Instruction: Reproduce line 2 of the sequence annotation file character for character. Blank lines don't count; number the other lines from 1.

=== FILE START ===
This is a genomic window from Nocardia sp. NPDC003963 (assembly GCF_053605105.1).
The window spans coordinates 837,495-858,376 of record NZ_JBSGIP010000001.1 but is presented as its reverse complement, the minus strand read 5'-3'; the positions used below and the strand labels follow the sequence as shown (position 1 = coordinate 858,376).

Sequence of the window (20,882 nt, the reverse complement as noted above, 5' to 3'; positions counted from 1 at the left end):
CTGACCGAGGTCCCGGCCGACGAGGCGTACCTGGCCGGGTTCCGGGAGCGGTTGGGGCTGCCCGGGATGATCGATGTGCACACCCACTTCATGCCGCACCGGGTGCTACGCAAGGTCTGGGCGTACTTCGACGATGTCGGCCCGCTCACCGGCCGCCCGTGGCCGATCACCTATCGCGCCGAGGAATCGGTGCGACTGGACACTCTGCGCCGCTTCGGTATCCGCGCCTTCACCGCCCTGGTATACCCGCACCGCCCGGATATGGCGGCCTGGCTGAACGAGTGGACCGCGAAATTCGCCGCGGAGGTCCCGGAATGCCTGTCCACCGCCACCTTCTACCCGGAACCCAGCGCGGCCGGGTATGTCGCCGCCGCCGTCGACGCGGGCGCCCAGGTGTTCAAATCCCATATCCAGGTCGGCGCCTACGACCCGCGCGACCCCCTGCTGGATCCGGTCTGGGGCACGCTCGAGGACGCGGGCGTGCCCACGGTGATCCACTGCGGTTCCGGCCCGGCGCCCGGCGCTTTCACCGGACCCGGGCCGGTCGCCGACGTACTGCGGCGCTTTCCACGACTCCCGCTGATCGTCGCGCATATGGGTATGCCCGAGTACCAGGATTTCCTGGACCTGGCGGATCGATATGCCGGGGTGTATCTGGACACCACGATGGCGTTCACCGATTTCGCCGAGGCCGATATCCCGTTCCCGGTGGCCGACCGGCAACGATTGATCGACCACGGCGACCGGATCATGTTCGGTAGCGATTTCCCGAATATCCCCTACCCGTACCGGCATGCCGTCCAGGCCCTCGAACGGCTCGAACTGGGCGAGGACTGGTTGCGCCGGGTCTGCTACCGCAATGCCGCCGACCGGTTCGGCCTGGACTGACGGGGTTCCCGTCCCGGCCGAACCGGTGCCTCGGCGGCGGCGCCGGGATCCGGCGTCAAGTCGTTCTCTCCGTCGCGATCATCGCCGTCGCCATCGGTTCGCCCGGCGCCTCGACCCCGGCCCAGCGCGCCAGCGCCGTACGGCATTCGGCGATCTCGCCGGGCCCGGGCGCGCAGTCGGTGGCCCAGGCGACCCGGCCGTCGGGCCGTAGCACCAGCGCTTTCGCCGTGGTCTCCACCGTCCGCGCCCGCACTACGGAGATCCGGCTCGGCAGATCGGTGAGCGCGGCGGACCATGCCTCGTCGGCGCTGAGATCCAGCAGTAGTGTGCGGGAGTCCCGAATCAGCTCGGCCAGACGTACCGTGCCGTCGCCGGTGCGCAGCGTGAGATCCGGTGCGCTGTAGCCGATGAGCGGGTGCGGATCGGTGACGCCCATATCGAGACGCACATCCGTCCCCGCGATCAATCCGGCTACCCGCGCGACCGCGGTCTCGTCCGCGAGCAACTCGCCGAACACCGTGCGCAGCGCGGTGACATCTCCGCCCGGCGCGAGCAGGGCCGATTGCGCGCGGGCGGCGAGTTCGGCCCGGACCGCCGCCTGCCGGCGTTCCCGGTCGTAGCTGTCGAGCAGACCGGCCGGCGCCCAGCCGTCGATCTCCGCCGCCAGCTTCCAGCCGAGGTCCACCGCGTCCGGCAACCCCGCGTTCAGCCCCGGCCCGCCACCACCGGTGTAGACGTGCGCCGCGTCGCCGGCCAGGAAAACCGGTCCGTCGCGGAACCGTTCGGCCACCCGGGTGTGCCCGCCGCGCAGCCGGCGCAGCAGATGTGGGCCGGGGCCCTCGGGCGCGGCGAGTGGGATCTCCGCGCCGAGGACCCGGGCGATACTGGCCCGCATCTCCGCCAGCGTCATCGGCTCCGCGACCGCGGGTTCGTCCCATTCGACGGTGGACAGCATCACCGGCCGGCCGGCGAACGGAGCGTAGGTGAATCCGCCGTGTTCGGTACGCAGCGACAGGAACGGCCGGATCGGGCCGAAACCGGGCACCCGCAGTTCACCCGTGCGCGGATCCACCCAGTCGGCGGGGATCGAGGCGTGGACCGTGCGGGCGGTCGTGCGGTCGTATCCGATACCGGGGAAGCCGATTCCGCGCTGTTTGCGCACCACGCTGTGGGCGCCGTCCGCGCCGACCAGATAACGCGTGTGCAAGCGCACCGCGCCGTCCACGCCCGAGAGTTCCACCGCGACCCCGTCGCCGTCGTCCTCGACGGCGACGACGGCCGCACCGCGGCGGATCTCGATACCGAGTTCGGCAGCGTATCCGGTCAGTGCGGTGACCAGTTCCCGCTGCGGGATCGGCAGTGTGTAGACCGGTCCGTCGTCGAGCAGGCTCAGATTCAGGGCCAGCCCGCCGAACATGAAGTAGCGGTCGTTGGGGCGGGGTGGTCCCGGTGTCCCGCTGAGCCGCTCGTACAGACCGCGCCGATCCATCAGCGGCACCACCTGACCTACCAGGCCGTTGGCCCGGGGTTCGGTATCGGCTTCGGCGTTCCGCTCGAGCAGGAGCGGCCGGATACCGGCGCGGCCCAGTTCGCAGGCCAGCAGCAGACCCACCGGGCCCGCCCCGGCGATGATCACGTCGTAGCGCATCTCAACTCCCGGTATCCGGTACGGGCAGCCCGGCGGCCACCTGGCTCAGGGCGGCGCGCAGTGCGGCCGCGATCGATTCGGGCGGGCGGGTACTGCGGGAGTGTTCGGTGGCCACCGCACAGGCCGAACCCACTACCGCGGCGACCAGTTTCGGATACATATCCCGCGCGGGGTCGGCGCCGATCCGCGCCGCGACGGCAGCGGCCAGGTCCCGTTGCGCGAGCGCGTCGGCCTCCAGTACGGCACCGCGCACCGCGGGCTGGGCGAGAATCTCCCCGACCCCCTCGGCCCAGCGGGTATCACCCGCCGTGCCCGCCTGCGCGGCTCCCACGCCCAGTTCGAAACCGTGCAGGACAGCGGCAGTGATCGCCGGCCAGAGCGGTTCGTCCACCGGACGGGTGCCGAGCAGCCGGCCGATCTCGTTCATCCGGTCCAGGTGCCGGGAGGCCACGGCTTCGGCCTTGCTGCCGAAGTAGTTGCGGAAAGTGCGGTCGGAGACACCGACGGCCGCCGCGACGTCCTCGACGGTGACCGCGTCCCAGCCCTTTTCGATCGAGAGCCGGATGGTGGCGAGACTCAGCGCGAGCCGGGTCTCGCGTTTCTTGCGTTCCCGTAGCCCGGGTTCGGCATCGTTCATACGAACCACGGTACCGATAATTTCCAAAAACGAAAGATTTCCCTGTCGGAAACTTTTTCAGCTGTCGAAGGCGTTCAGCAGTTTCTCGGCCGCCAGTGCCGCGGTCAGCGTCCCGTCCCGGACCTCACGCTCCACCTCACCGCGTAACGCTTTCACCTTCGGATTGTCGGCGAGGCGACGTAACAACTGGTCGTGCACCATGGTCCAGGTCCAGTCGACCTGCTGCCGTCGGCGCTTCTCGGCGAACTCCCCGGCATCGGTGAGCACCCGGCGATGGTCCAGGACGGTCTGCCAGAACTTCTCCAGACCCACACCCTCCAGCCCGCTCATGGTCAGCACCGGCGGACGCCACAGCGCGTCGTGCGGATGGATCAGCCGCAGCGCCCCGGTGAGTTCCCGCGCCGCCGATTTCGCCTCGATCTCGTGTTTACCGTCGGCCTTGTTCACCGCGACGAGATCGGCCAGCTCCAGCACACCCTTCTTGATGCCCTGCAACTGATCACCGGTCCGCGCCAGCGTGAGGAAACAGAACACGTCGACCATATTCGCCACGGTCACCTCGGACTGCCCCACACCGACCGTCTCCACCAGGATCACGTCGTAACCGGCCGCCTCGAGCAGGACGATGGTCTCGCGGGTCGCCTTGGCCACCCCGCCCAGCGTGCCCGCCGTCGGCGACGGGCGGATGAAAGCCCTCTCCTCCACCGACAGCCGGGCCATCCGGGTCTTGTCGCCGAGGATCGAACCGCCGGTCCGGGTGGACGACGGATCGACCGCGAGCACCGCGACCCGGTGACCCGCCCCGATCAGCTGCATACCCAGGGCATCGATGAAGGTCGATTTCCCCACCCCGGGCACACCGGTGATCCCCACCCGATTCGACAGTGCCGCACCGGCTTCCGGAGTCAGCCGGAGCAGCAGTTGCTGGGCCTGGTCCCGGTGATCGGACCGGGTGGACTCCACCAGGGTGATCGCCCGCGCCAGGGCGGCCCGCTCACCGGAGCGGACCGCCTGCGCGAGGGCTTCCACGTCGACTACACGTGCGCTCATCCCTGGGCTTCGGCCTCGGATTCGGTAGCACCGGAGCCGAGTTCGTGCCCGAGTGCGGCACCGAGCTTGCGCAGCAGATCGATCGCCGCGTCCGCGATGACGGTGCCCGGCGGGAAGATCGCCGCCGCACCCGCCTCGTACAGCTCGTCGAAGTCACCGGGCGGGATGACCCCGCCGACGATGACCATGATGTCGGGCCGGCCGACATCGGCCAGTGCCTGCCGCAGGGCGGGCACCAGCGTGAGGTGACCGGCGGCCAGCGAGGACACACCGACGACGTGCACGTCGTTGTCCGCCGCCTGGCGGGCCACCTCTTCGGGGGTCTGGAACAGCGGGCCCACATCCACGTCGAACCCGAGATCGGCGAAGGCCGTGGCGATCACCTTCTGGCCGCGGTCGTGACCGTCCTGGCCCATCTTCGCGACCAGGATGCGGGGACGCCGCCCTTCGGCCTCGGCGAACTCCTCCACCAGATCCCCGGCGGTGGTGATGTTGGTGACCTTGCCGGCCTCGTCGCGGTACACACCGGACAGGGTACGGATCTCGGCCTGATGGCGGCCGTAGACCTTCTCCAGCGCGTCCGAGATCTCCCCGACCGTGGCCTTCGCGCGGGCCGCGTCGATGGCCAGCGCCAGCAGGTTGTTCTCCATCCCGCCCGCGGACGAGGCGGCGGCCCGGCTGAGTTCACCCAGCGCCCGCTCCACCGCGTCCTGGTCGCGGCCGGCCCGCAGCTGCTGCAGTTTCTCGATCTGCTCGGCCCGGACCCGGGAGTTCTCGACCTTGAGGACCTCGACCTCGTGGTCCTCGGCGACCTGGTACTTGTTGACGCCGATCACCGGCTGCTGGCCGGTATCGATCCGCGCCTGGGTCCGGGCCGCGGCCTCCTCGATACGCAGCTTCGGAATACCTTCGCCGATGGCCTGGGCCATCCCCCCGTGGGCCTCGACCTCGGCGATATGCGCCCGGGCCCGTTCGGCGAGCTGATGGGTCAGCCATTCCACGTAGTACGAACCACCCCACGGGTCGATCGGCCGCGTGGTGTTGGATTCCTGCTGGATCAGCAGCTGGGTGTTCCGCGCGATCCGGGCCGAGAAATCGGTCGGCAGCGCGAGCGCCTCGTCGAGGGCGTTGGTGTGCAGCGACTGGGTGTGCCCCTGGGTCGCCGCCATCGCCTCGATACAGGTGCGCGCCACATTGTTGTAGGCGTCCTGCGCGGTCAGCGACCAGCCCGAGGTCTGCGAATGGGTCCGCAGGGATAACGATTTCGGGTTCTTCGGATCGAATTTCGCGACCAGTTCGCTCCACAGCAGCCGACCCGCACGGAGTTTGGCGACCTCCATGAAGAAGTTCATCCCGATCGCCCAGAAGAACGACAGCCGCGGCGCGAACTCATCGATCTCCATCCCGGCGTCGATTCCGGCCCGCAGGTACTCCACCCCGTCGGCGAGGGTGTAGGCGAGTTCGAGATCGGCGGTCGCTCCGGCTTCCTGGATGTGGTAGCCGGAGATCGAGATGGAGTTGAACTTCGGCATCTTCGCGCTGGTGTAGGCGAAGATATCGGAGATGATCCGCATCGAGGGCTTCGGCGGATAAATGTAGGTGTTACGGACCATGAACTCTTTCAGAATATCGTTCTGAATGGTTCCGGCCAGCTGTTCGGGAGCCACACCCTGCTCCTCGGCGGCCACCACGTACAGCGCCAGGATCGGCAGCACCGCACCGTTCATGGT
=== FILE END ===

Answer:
The window spans coordinates 837,495-858,376 of record NZ_JBSGIP010000001.1 but is presented as its reverse complement, the minus strand read 5'-3'; the positions used below and the strand labels follow the sequence as shown (position 1 = coordinate 858,376).